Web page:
Business Lessons From A Grammy-Winning Bass Player

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**Have you ever heard of Jerry Jemmott?**
It took me many years of playing the electric bass before I discovered who [Jerry Jemmott]( “Jerry Jemmott”) was… and how important he was to the evolution of the bass and how players approach their instrument. My introduction came around 1987, one year after an instructional electric bass video called, [Modern Electric Bass]( “Modern Electric Bass”), came out. This video features an in-depth conversation and bass lesson with [Jaco Pastorious]( “Jaco”). Pastorious is widely regarded as one of the best players who has ever lived (think of him as the bass players version of [Jimi Hendrix]( “Jimi Hendrix”). He died at the age of 35, but his impact on the instrument is still heard, to this day. In this video, Jerry Jemmott acts as the interviewer, as he prods Pastorious to explain how he developed such a unique playing style. There is a memorable scene when Jemmott asks Jaco who really influenced the development of his playing style. Without missing a beat, Pastorius starts riffing on some of Jemmott’s classic funk bass lines. He talks about how he would listen to the radio, and try to emulate the sounds coming from those [Atlantic Records]( “Atlantic Records”) grooves when he was a kid. He didn’t even know that many of those different songs featured Jemmott’s playing until years later.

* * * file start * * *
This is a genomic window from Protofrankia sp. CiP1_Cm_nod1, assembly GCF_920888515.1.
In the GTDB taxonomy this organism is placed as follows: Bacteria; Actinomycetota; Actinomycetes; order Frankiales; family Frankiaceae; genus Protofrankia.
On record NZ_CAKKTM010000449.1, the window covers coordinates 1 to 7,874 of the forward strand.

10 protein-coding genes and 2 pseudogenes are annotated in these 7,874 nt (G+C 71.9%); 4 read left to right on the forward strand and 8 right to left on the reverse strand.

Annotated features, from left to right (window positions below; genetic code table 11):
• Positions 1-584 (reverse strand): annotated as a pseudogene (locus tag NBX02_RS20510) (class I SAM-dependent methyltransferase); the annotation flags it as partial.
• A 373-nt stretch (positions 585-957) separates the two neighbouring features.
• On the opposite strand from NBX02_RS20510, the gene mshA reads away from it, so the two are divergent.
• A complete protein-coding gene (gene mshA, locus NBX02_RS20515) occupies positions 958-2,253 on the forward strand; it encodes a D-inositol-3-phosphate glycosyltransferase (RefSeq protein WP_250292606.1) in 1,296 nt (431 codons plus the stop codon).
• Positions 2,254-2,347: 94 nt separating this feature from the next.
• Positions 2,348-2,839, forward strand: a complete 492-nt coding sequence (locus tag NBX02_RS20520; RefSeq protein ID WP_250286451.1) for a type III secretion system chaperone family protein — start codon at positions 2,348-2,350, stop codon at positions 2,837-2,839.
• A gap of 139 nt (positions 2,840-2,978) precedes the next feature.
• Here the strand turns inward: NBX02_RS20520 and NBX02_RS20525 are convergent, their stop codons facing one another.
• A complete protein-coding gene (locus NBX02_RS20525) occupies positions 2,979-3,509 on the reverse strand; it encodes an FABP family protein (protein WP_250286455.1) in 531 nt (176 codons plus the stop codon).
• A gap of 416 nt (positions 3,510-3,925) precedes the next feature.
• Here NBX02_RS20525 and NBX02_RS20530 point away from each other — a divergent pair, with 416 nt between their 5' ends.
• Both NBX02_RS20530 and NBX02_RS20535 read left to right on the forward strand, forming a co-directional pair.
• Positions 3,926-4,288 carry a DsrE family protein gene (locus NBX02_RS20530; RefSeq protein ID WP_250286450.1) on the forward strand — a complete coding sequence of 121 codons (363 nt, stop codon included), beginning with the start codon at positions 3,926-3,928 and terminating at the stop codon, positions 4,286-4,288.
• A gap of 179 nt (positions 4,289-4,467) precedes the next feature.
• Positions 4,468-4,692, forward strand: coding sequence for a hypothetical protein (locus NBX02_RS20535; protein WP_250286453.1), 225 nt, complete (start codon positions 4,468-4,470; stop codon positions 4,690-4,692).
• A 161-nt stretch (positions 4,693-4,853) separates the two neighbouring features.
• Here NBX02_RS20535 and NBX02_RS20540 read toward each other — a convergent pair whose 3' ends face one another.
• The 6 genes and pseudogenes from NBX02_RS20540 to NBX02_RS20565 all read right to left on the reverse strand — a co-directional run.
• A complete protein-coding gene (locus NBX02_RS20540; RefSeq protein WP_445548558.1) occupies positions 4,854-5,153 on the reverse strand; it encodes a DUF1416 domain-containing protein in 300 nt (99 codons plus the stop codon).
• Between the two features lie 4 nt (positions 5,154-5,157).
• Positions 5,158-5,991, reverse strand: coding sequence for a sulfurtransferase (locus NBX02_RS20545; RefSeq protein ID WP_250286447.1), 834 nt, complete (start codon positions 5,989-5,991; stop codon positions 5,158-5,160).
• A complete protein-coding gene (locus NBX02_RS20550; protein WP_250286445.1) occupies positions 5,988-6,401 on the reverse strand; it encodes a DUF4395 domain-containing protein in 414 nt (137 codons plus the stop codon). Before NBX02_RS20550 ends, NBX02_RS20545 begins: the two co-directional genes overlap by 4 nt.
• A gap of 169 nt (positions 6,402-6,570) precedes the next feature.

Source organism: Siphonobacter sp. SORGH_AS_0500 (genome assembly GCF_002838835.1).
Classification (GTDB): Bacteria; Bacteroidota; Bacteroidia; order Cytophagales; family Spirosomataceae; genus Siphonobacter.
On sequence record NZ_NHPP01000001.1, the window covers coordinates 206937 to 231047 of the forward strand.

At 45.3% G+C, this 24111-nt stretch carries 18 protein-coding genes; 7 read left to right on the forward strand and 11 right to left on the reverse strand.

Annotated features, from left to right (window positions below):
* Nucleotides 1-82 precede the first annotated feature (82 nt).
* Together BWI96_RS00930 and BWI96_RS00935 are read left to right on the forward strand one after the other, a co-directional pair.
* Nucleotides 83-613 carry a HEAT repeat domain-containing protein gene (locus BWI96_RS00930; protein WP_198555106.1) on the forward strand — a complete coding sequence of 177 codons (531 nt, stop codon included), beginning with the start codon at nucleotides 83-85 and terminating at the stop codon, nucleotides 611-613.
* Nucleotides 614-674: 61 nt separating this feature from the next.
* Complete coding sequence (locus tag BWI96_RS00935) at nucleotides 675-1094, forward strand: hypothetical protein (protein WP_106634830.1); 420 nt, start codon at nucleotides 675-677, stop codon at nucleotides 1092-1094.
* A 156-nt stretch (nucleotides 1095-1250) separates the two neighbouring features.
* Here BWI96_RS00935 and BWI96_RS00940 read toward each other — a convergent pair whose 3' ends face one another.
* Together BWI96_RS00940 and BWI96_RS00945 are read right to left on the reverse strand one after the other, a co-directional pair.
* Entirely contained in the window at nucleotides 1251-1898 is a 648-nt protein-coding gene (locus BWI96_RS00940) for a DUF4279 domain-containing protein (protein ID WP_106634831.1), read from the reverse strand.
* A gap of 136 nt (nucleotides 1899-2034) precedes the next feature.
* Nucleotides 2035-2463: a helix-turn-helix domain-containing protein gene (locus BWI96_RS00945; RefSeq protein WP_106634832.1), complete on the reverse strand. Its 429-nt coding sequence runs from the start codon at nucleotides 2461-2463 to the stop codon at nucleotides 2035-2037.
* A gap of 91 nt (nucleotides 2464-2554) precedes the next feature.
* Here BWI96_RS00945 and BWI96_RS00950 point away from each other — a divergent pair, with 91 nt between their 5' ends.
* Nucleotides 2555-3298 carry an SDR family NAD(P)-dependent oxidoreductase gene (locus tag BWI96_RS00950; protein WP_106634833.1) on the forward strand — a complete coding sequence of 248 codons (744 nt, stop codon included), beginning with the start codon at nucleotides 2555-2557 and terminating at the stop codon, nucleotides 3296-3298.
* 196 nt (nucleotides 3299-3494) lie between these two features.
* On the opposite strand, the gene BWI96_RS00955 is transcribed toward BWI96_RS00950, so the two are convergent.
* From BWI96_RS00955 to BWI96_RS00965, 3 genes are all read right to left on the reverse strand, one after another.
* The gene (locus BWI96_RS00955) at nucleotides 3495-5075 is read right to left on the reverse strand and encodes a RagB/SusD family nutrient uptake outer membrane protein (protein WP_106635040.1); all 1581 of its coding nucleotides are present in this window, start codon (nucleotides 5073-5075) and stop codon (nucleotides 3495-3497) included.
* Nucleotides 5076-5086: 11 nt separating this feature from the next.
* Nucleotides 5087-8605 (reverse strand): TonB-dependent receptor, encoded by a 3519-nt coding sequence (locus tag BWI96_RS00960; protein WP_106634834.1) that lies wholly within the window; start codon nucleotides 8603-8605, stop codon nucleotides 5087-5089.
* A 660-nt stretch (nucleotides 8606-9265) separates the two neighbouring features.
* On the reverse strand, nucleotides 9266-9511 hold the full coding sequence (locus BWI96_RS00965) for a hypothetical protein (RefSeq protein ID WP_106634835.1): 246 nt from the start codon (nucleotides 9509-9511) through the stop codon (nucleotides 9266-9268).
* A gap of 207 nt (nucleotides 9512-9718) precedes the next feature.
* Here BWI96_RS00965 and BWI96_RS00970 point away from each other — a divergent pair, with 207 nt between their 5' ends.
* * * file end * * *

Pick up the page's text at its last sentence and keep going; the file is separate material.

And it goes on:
**When you’re the influence for one of the influencers.**
Being known as one of Jaco’s main influences is almost as impressive as Jemmott’s discography. The two-time Grammy Award winning bassist was one of the few who could cross genres and play with soul, blues and jazz artists. [B.B. King]( “B.B. King”), [Chuck Berry]( “Chuck Berry”), [Aretha Franklin]( “Aretha Franklin”), [Ray Charles]( “Ray Charles”), and we’re not even beginning to scratch the surface on who Jemmott has played with. It’s quite possible that if you’re listening to radio (terrestrial or satellite) at some point during the day, you will come across a song that he has played on. Not one to sit in the studio playing on other people’s creations, Jemmott also built a substantive career as a solo artists back in 1978, along with becoming involved in film and theater as an arranger and conductor. That work led him to work with [The Boston Pops]( “Boston Pops”), [Bette Midler]( “Bette Midler”) and [John Williams]( “John Williams”).
**But, there’s something more…**
In this video, Jaco and Jerry talk a lot about the idea of endurance. Their perspective reminded me (very much) of the whole [Malcolm Gladwell]( “Malcolm Gladwell”) [10,000 debate]( Endurance is a huge factor in making anything really happen. If you don’t have endurance in your industry/field, you’re never going to make it… even if you are talented. This past week, [No Treble]( “No Treble”) published the second podcast of [Groove – The No Treble Podcast]( “No Treble Podcast”). It’s a podcast that I am hosting as a personal hobby/side project. And, in this episode, [I spend nearly an hour with Jerry]( “Jerry Jemmott”), talking about what he’s working on next, how he got connected to the [Jaco documentary]( “Jaco Documentary”), how he thinks about the bass as an instrument of creativity and invention and this idea of endurance. Enjoy the conversation…
**[Groove – The No Treble Podcast: Episode #2 with Jerry Jemmott](**